“Japan Travel Guide: The Ultimate Itinerary Planner: All the cool places, the ass kicking festivals, and the sweetest cherry blossom spots you need to plan your trip to Japan” by Emma Chan and Christopher Crane launches today, and I’ve been asked to spread the word. It is a short (~60 pages) and very basic travel guide which could serve as a good very basic intro for a Japanophile on their first trip to Japan.
The guide consists largely of very brief descriptions of sites and events in Tokyo, Kyoto, and Okinawa, and one of the things I really like about this guide is that unlike many other guidebooks, it’s not seemingly aimed at the generic world traveler, either the backpacker (at one end of the economic spectrum) or the high-powered jetsetter (at the other). This is a Japanophile’s guidebook. It doesn’t guide you to only the most standard touristy sites, doesn’t exoticize Japan as a “travel experience” in general, but rather as a Japan experience in particular, and it doesn’t focus on super expensive things to see and do.
I remember being a study abroad student, my first time in Tokyo, and being so eager and excited to see both the ultramodern “wacky Japan” and also the traditional and historical side of Japan. I wasn’t interested in the super standard touristy things – the kind of things a non-Japanophile would be looking for, visiting Tokyo only once in their lifetime alongside trips to Florence, London, and anywhere/everywhere else. I was interested in those things that might specifically appeal to a Japanophile like myself.
This travel guide addresses those interests, those interested parties. For the Kyoto section, it touches on not only Nijô Castle, Gion, and Kiyomizu-dera – the standard must-see tourist sites – but also the International Manga Museum, and a couple suggestions for live bars, and advises against the touristy bar scene at Kiyamachi. Similarly, for Tokyo, the guide mentions Meiji Shrine, Sensô-ji, Tokyo Skytree – a lot of the standard things – but also cat cafés and French pastry bakeries. The guide’s sections on festivals includes not just the most traditional things like Gion Matsuri and Aoi Matsuri, but also AnimeJapan, and Asakusa’s annual Samba Festival (yes, as in Brazilian samba).
There are definitely places mentioned here I have never heard of, let alone been to, which I think is saying something – I have been fortunate to visit Japan five times now, and to go to pretty much all the most major sites in Tokyo, Kyoto, Nara, and Kamakura, as well as to many other places. So, if you can recommend gardens, temples, bars, cafés that I’ve never heard of, it means you’re going off the well-beaten path. Good on you.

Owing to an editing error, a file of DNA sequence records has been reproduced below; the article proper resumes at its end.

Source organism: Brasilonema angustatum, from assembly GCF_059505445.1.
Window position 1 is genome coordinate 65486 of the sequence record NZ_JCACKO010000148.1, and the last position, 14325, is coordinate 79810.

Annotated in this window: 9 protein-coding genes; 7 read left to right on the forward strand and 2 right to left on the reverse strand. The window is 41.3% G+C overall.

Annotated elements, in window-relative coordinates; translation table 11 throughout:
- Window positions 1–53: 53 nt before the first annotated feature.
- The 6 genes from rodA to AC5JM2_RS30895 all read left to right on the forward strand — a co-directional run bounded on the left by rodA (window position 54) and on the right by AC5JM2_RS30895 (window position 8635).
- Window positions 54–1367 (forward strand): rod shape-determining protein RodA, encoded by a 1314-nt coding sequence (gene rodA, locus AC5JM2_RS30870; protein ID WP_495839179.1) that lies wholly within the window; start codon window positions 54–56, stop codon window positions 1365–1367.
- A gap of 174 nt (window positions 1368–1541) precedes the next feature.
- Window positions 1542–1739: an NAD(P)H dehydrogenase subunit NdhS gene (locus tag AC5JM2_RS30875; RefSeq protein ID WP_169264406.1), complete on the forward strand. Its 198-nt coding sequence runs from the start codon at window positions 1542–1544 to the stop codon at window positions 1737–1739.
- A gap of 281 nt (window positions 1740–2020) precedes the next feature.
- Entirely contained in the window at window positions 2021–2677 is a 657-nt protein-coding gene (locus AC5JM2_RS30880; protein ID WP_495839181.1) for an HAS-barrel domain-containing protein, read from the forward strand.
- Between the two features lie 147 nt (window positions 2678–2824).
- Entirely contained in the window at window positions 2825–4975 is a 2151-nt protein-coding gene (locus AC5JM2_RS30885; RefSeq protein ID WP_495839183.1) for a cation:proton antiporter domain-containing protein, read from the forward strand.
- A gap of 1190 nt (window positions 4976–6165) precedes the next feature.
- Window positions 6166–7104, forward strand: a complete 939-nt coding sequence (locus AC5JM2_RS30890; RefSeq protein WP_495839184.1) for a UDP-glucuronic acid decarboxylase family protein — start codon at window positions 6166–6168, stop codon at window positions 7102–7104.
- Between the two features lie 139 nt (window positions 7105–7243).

The guide can be far too basic at times – for example, devoting only a paragraph to Kamakura, saying very little about what to see there, how to get there, how to get around while there, but only saying very general broad basic things about it.
Kamakura is a small city at the south of Tokyo. Simply put, it’s beautiful. If you’re into
visiting shrines and temples, spend the day there and pay your tribute to the giant Buddha
of Kōtoku-in. The city hosts five Zen temples. Visit the eastern part of the city, which is
more tourist-free and still full of sacred places. Here, you can witness a tea-ceremony,
walk through a sky-scraping bamboo forest, and face the Pacific Ocean.
On the flip-side, though, they could have done the same for Nara, but instead they do a nice job, devoting quite a few pages to giving Nara more or less as in-depth a treatment as Tokyo and Kyoto. I’ve been to Nara several times, but still absolutely learned something from this section of the guide – next time I go back, I’ll know where to find a saké museum, and reportedly excellent curry.
The guide also includes a brief section on Okinawa, which is more than can be said of many Tokyo/Kyoto-centric guides. As with Kamakura, we get only the briefest descriptions of a dozen different places, and basically nothing at all in-depth. For the capital city of Naha, the guide says only that you can find all of Okinawa here, in one place, but makes no mention at all of Shuri castle, Naminoue Shrine, or any other specific sites.. instead guiding the reader to a theme park Okinawa World in Nanjô, a bit of a distance away from Naha. But, still, I guess it’s good that they’ve mentioned Ôgimi-son, Yaeyama, and a handful of other things a bit off the beaten path, rather than repeating the standard things about Kokudai-dôri (International Street – Okinawa’s equivalent to Times Square, the super touristy area that probably should not be the center of your Okinawa experience).
So, all in all, this guide is probably best as just a starting point, to be used in concert with other resources, which can fill it out, flesh it out, tell you more about each of the cities and sites mentioned so briefly in this guide. But, the guide is only 99 cents on Kindle from Amazon, and right now (for a limited time, I presume), it’s free!! So, at those prices, it certainly cannot hurt to grab it up.
All photos my own.